Wednesday, March 2, 2011

Remote IT allows docs to care for ICU patients from a distance

Computerworld - When Leo DeFault had what should have been a fatal heart attack almost three years ago, it was an alert bystander who knew CPR that kept him alive. But once he was at a community hospital, it was a critical care physician -- who was 25 miles away -- who saved his life through a remote IT system.

The electronic intensive care unit, or eICU, where Dr. James Shaffer was located allowed him to remotely instruct and watch emergency room physicians as they put DeFault into a coma using therapeutic hypothermia to lower his brain's temperature to 91.4 degrees Fahrenheit to reduce damage from loss of oxygen.

"This isn't a guy who fell down and bumped his head. He was dead," Shaffer said. "We were able to teach the bedside staff how to do the procedure. It went off without a hitch. The beauty of it is that Leo did well."

After inducing the coma, Shaffer was able to then monitor his patient for 10 days through the eICU, which allowed him to watch DeFault through a high-definition, two-way robotic camera that could zoom in close enough to detect changes in the capillaries in DeFault's pupils. Special software monitored DeFault's vital signs, and preset alerts based on DeFault's medical history alerted Shaffer to even the smallest changes in white blood cell count, oxygen levels and heart arrhythmia.

Healthcare and tech convergence

As healthcare and technology converge, more and more doctors will be able to do what Shaffer did: remotely intervene to save patients' lives and monitor their conditions from a distance. It's an advance in telehealth technology that also helps patient families.

For DeFault's wife, Barbara, having a critical care team monitor her husband 24 hours a day gave her peace of mind. "I was able to leave and come home, and maybe not rest, but I knew someone was watching him all the time," she said in an interview. "It was like having a private nurse right there. I just couldn't believe they could do this."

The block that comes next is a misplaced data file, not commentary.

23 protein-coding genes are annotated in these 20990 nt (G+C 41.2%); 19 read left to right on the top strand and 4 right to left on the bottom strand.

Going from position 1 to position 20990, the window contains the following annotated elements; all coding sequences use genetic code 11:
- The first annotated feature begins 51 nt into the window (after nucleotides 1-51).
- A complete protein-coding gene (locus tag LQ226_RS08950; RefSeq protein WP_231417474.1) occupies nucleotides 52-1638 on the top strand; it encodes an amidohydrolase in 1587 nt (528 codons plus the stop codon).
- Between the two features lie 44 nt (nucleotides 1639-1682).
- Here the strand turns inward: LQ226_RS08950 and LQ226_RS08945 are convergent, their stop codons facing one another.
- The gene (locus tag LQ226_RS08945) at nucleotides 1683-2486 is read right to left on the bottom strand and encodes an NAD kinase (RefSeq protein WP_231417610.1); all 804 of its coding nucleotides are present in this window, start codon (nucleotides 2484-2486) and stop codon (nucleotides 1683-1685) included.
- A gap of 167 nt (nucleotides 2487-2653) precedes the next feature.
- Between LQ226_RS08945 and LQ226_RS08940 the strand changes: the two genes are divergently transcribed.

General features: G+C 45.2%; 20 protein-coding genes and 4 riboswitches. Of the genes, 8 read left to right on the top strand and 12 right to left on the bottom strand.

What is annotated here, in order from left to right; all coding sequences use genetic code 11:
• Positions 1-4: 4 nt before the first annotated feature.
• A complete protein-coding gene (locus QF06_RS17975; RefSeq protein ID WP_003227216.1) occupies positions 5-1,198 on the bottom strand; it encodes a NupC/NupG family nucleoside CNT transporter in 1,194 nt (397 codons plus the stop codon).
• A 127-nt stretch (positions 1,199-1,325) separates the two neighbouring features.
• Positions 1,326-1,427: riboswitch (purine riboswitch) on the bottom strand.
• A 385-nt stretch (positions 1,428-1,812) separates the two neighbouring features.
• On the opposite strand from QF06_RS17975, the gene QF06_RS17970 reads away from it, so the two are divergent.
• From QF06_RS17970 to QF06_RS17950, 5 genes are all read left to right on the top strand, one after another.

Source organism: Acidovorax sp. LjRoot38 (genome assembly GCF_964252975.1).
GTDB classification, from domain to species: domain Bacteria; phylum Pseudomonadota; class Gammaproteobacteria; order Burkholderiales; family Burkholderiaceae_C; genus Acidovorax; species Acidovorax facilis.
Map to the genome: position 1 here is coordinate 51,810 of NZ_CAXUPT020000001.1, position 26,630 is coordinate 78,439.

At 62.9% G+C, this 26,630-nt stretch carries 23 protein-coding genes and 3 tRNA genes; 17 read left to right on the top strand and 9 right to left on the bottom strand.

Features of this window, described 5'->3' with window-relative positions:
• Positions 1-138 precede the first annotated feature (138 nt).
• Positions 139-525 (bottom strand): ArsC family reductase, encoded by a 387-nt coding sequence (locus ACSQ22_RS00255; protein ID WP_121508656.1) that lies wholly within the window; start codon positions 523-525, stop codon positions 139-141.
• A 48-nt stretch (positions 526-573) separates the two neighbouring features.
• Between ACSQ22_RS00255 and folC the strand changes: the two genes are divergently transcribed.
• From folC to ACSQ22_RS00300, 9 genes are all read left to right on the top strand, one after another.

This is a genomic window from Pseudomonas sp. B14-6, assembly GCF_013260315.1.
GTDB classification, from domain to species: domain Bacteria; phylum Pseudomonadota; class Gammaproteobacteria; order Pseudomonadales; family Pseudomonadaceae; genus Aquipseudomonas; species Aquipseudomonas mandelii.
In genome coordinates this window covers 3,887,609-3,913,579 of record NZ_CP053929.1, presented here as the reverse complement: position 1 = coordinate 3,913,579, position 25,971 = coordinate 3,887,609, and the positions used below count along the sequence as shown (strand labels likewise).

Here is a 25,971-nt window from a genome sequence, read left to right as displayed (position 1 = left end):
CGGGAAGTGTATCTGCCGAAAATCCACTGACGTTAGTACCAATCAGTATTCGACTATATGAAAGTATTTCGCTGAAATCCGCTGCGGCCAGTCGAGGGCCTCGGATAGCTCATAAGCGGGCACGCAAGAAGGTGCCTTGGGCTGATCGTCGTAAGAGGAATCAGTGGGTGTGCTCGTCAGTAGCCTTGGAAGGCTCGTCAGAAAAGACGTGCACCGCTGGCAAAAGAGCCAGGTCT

Even as Shaffer and two critical care nurses were remotely monitoring DeFault, they were also in charge of 60 to 80 other patients in five ICU units across three hospitals in the Health First healthcare system, which is based in Rockledge, Fla.

"The robotic cameras allow us to see and hear and talk to patients. Really, there are no walls," Shaffer said.


The system also has five mobile eICU carts, like the one used in the emergency room that initially treated DeFault. In April, the hospital system will add a fourth hospital to its eICU system and one mobile device, for a total of 102 remotely monitored ICU beds and six mobile carts.

An intensivist monitors a patient
Dr. Sarah Neilly, an intensivist at Health First's HealthWatch eICU, monitors a patient. Physicians and other healthcare professionals trained in eICU procedures can effectively monitor up to 82 patients in multiple locations. (Image: Health First)

In a typical ICU, during night shifts physicians respond only to emergencies when paged by charge nurses. The nurses can do very little, for example, if a patient experiences an irregular heart rhythm that could harm his health.

"[The nurse] can't even put in a urinary catheter without an order," Shaffer said. "So rather than paging a physician, which can take up to 30 minutes, they push a button or pick up a phone, and if I've not already seen the irregular rhythm, I'm clued in within 15 seconds."

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